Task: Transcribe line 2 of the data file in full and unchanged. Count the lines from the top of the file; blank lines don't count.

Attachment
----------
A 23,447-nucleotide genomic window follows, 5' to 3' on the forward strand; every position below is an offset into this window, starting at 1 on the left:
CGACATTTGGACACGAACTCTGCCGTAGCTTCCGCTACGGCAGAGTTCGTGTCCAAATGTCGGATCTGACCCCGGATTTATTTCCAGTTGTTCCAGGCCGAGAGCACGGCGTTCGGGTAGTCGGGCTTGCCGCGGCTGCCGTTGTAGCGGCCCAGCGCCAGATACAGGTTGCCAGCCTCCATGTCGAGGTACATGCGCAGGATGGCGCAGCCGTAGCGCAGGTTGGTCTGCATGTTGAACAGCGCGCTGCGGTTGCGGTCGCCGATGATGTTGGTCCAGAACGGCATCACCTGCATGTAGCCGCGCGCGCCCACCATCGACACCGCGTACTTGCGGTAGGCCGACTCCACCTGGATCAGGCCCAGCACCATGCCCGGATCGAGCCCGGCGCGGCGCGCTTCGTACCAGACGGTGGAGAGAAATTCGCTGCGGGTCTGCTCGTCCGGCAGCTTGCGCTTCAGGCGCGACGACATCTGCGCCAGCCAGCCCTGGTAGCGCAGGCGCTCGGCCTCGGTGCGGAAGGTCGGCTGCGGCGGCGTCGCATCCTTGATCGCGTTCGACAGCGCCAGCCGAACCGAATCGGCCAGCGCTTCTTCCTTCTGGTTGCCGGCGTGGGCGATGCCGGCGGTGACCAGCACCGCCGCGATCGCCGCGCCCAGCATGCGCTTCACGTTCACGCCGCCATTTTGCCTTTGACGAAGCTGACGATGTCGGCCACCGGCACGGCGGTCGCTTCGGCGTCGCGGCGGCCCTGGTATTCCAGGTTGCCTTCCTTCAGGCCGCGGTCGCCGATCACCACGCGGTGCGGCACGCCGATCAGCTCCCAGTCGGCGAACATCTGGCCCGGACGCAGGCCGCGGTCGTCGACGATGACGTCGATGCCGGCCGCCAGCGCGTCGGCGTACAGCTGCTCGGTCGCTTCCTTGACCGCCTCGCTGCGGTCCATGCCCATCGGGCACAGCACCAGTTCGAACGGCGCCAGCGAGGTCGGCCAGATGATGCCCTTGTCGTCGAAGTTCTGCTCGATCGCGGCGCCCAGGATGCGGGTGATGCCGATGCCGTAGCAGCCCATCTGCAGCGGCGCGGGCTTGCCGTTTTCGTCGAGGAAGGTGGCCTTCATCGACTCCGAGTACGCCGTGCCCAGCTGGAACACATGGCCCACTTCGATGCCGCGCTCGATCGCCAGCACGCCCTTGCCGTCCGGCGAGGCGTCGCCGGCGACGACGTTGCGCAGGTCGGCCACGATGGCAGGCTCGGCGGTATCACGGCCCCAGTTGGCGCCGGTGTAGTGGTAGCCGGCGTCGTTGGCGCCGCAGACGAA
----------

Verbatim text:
CGACATTTGGACACGAACTCTGCCGTAGCTTCCGCTACGGCAGAGTTCGTGTCCAAATGTCGGATCTGACCCCGGATTTATTTCCAGTTGTTCCAGGCCGAGAGCACGGCGTTCGGGTAGTCGGGCTTGCCGCGGCTGCCGTTGTAGCGGCCCAGCGCCAGATACAGGTTGCCAGCCTCCATGTCGAGGTACATGCGCAGGATGGCGCAGCCGTAGCGCAGGTTGGTCTGCATGTTGAACAGCGCGCTGCGGTTGCGGTCGCCGATGATGTTGGTCCAGAACGGCATCACCTGCATGTAGCCGCGCGCGCCCACCATCGACACCGCGTACTTGCGGTAGGCCGACTCCACCTGGATCAGGCCCAGCACCATGCCCGGATCGAGCCCGGCGCGGCGCGCTTCGTACCAGACGGTGGAGAGAAATTCGCTGCGGGTCTGCTCGTCCGGCAGCTTGCGCTTCAGGCGCGACGACATCTGCGCCAGCCAGCCCTGGTAGCGCAGGCGCTCGGCCTCGGTGCGGAAGGTCGGCTGCGGCGGCGTCGCATCCTTGATCGCGTTCGACAGCGCCAGCCGAACCGAATCGGCCAGCGCTTCTTCCTTCTGGTTGCCGGCGTGGGCGATGCCGGCGGTGACCAGCACCGCCGCGATCGCCGCGCCCAGCATGCGCTTCACGTTCACGCCGCCATTTTGCCTTTGACGAAGCTGACGATGTCGGCCACCGGCACGGCGGTCGCTTCGGCGTCGCGGCGGCCCTGGTATTCCAGGTTGCCTTCCTTCAGGCCGCGGTCGCCGATCACCACGCGGTGCGGCACGCCGATCAGCTCCCAGTCGGCGAACATCTGGCCCGGACGCAGGCCGCGGTCGTCGACGATGACGTCGATGCCGGCCGCCAGCGCGTCGGCGTACAGCTGCTCGGTCGCTTCCTTGACCGCCTCGCTGCGGTCCATGCCCATCGGGCACAGCACCAGTTCGAACGGCGCCAGCGAGGTCGGCCAGATGATGCCCTTGTCGTCGAAGTTCTGCTCGATCGCGGCGCCCAGGATGCGGGTGATGCCGATGCCGTAGCAGCCCATCTGCAGCGGCGCGGGCTTGCCGTTTTCGTCGAGGAAGGTGGCCTTCATCGACTCCGAGTACGCCGTGCCCAGCTGGAACACATGGCCCACTTCGATGCCGCGCTCGATCGCCAGCACGCCCTTGCCGTCCGGCGAGGCGTCGCCGGCGACGACGTTGCGCAGGTCGGCCACGATGGCAGGCTCGGCGGTATCACGGCCCCAGTTGGCGCCGGTGTAGTGGTAGCCGGCGTCGTTGGCGCCGCAGACGAA